Friday, February 1, 2008

Fear of Success

An online Christian friend posted a note on the MomPack YahooGroup about her need for prayer in a new venture. She made the comment that "I think I am afraid of doing well." I know exactly what she means.

For years, I've wrestled with this issue of being a devout Christian and being successful. It's as if there is a mental block that stops me from really pushing myself toward success. As a self-analyst, I think this issue is a two-fold one.

One, we typically equate success with wealth. Yes, we say that money isn't everything. And yes, we say that there is more to being successful than having money. But do we really believe it? How many people can you think of whom you would consider successful who aren't well-off financially? I can't think of any, personally. Well, maybe Mother Theresa, but she was a free-spirit and certainly atypical.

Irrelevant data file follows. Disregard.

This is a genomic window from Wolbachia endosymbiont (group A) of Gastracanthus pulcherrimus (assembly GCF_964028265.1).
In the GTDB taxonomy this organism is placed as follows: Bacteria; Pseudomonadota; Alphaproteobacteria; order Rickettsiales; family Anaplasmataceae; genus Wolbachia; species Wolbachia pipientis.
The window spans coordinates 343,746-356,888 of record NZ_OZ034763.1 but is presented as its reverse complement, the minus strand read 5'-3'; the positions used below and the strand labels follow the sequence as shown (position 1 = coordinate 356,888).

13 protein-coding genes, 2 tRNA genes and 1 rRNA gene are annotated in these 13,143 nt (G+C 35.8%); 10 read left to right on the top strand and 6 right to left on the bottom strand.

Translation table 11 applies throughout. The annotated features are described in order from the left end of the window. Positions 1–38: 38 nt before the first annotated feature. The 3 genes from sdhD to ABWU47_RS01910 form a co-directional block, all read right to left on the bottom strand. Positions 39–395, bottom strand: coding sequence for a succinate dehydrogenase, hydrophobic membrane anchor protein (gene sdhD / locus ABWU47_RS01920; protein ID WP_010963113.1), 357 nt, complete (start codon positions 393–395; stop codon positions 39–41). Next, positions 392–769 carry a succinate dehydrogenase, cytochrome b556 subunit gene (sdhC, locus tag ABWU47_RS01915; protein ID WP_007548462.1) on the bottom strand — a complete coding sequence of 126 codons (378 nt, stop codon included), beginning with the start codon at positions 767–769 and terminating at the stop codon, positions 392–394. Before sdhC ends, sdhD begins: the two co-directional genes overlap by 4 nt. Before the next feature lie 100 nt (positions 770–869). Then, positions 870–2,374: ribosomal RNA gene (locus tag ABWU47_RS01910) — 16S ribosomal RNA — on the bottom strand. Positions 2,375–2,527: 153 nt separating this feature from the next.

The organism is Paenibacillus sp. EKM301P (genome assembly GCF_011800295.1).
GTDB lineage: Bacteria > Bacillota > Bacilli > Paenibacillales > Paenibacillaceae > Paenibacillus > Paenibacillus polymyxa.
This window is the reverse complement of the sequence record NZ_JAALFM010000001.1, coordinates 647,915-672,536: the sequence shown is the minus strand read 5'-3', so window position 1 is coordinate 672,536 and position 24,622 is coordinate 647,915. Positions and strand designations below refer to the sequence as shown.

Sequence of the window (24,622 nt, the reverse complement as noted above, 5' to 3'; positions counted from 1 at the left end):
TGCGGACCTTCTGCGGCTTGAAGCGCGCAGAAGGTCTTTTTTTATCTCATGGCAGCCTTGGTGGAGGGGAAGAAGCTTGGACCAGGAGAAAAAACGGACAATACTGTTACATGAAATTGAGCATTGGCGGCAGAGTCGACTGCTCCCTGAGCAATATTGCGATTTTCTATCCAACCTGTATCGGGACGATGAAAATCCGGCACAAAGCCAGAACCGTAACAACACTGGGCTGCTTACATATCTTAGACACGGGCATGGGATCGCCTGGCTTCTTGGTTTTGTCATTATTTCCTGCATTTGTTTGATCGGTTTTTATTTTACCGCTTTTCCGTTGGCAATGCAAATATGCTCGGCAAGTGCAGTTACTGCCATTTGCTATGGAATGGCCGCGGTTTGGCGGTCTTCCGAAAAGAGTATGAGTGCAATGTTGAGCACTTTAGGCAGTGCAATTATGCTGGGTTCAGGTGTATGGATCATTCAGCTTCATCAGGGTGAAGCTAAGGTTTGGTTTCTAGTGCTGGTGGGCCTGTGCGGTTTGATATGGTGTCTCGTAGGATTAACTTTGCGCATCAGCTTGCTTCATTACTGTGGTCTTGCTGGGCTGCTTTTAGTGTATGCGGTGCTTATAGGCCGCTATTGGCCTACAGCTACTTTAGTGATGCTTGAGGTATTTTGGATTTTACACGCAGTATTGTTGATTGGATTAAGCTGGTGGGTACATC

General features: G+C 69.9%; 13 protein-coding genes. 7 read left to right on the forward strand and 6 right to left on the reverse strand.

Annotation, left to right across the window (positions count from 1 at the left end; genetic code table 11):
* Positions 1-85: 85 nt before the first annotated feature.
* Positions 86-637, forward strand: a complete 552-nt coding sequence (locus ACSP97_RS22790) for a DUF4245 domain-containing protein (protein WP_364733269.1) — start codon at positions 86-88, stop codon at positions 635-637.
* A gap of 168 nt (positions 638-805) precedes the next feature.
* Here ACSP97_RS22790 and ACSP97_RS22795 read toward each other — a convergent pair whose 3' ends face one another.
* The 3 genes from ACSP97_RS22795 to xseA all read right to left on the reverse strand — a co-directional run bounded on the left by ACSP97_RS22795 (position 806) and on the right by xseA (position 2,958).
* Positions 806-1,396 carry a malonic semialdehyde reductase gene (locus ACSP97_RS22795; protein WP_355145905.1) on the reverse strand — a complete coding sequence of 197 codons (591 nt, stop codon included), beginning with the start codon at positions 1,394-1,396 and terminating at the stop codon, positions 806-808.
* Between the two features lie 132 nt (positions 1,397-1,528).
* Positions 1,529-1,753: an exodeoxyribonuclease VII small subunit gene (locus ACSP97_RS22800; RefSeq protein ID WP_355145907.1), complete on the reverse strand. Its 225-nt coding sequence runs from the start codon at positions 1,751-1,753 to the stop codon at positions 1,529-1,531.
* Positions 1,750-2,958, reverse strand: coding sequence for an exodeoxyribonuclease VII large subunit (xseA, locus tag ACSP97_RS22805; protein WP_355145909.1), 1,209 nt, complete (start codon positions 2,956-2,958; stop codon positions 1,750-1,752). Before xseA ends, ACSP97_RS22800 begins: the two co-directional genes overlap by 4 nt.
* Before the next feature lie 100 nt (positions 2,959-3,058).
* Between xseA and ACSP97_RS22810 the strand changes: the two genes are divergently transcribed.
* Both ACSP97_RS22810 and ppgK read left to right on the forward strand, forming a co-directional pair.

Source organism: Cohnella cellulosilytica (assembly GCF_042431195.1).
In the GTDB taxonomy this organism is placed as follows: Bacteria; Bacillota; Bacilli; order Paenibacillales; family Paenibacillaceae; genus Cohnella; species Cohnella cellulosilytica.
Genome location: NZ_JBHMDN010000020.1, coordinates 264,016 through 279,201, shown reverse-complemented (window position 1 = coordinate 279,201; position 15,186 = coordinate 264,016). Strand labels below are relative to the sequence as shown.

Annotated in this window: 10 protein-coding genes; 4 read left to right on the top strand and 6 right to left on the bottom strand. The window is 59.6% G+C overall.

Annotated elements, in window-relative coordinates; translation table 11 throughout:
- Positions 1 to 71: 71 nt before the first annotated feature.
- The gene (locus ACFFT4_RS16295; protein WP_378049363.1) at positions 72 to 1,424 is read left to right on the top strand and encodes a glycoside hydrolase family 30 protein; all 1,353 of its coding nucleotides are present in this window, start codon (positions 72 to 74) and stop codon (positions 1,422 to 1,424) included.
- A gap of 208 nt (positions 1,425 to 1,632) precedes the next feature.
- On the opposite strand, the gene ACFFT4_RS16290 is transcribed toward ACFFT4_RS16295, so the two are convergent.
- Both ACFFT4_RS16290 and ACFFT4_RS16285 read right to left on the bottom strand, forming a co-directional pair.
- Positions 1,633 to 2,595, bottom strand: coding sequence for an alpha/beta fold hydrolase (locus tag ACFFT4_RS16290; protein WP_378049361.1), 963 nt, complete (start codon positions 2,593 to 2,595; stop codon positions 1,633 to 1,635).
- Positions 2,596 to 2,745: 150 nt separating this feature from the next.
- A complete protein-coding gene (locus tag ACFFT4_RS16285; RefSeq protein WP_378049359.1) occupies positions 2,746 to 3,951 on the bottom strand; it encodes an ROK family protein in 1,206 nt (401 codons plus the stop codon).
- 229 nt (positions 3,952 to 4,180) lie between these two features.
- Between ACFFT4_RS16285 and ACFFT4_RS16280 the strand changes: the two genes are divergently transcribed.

On the other side of this, since we typically equate success with money, we often struggle with the acceptance of our success because of the warning in 1 Timothy 6:10 that "the love of money is the root of all kinds of evil."

Christians (and others) have often distorted this verse to mean that money is the root of all evil. But that's not what the Bible says. The scripture states that the love of money is the problem. There is a definite distinction.

When I love money, I put it above everything else. It becomes more important to me than my family, my friends, even my Lord. That's the root of evil. Greed.

But money--in and of itself--is simply a tool. In the proper hands it can do tremendous good. And it fulfills a need by providing for our food, shelter, clothing. Having money to meet our needs is a gift from God. Why do we struggle so hard with this concept?

Maybe we're afraid that having too much money will turn us into the rich man who must pass through the eye of a needle to enter Heaven. I don't know. But I do know that it's okay to succeed.

The parable of the talents (Matthew 25:14-30) expresses the Master's desire that we succeed at what He gives us to do. If our success didn't matter, He wouldn't have become upset with the servant who hid his talent in the ground. Success is something to be sought after.

Lord, help us to learn this truth and apply it to our daily Christian walks.


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